Identity fraud

10:13 pm Politics

I’d like to think that no-one in the House of Commons was particularly swayed by Gordon Brown suddenly wading in with the old “ID cards will help fight terrorism” tripe that most of the rest of the Cabinet quietly dropped some time ago. More likely a few token concessions (another Act of Parliament to make them compulsory, some stuff about costs) were enough to tease all but the hardcore Labour rebels back across to the Dark Side - and there’s nothing like a surprise by-election defeat to make your average only-mildly-rebellious MP start worrying more about his seat than inconsequential stuff like civil liberties. Whatever the reason, the slightly-fragmented remains of the ID card Bill have been voted in by the Commons.

And what do we find in amongst all the stuff about this new, non-compulsory ID card? As of 2008 anyone applying for a passport will have to have one and go on to the ID card register. I’m not sure if “applying” is, in this context, the same as “renewing” and I fervently hope that the Lords give it another light savaging when they get to look at it again. But somehow I fear not.

But it’s all OK, says Uncle Tony:

“I think we’ve won the argument on it. People have this idea that there’s a problem in civil liberties with people having an identity card and an identity registered today when across all walks of our life this is happening.”

Ah, so we don’t have to worry about the Government knowing everything about us because some other people know stuff about us. Riiight. “Everyone else is doing it, so why don’t we?” might perhaps be a valid stance in some areas, but not, to my mind, this one.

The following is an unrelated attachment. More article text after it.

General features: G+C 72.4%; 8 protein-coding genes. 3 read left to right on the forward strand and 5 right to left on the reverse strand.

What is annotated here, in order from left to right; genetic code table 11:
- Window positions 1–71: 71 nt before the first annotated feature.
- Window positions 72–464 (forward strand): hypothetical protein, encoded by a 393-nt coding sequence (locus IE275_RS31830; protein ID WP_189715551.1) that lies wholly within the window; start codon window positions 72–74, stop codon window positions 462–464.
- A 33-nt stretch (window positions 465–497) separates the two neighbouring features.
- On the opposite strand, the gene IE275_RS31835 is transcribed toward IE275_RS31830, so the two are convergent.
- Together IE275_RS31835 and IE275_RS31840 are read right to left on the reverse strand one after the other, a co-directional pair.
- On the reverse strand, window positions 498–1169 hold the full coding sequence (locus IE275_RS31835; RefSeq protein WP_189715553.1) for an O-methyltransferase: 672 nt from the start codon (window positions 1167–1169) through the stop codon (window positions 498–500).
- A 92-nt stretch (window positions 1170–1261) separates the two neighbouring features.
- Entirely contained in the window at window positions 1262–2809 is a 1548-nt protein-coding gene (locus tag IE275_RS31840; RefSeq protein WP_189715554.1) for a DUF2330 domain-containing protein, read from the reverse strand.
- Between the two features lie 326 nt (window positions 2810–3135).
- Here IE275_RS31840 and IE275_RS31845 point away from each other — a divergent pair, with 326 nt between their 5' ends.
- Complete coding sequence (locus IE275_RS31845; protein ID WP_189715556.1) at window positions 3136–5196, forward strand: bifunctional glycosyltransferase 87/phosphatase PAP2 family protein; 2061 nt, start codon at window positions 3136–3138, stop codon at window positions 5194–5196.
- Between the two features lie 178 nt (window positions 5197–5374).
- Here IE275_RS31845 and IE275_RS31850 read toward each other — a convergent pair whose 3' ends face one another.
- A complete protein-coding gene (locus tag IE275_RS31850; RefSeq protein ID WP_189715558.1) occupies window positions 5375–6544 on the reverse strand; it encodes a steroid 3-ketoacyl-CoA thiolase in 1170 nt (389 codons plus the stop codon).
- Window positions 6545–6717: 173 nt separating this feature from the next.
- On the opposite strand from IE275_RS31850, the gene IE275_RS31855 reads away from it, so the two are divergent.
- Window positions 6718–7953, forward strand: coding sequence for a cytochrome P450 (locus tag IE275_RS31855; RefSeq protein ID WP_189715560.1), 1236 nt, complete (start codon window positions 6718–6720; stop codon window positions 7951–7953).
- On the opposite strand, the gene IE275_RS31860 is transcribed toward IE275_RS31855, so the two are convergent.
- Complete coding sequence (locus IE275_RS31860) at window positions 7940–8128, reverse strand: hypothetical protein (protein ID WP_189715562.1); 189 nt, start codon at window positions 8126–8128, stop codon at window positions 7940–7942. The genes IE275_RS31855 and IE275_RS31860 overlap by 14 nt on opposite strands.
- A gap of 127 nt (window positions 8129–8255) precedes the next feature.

“And with the real problems people have today with identity fraud, which is a major, major issue; illegal immigration; organised crime: it’s just the sensible thing to do.”

Oh for heaven’s sake. No-one’s yet explained exactly how an ID card is going to help with identity fraud, especially since most of the vast cost of “identity fraud” is actually credit/debit card fraud - how an ID card is going to stop crims using stolen or cloned credit cards I’m unsure. Illegal immigration? What are they going to do, issue the whole population of the world with a UK ID card on the off-chance that they may, at some point, attempt to crawl through the Channel Tunnel and hop over a fence in Dover? As for organised crime, I suspect it’s probably organised enough to continue to function even with the might of a Government IT project ranged against it. Which when you think about it, isn’t really all that formidable an opponent.

2 Responses
  1. samuri :

    Date: February 18, 2006 @ 12:21 am

    there’s no proof from any country using ID cards that they have any sort of impact on ID theft, card fraud or terrorism. The simple concept of ID cards is wrong, it doesn’t work, proved in so many countries where they’re in place. I’m convinced there’s a conglomerate of hgh powered idividuals paying people in the goivernemnet to push this stuff sthrough, how else could anyone explain why the’re so keen on implementing this structure?

    The only alternative is, and I know you oppose this view ocasionally, is that people in the government are actually not that bright and have little or no view of the real world. That’s my opinion when not being serviced with all the details they they are. End of the day though, they’re public servants, if their actions look stupid to the public, we’ll think they’re stupid until proven otherwise, and I think they’re stupid

  2. John Gourette :

    Date: March 20, 2006 @ 12:03 pm

    After the ID card debate on BM I’ve been noting what my ID card gets used for. I’ve used it to visit Spain without a passport, back up payments by cheque (the number gets noted on the back of the cheque), pick up my new cheque book at the bank, book into accomodation without having to pay cash in advance or give my credit card details and of course - vote.

    ID cards might not stop terrorism but they make life easier for good upstanding members of society.

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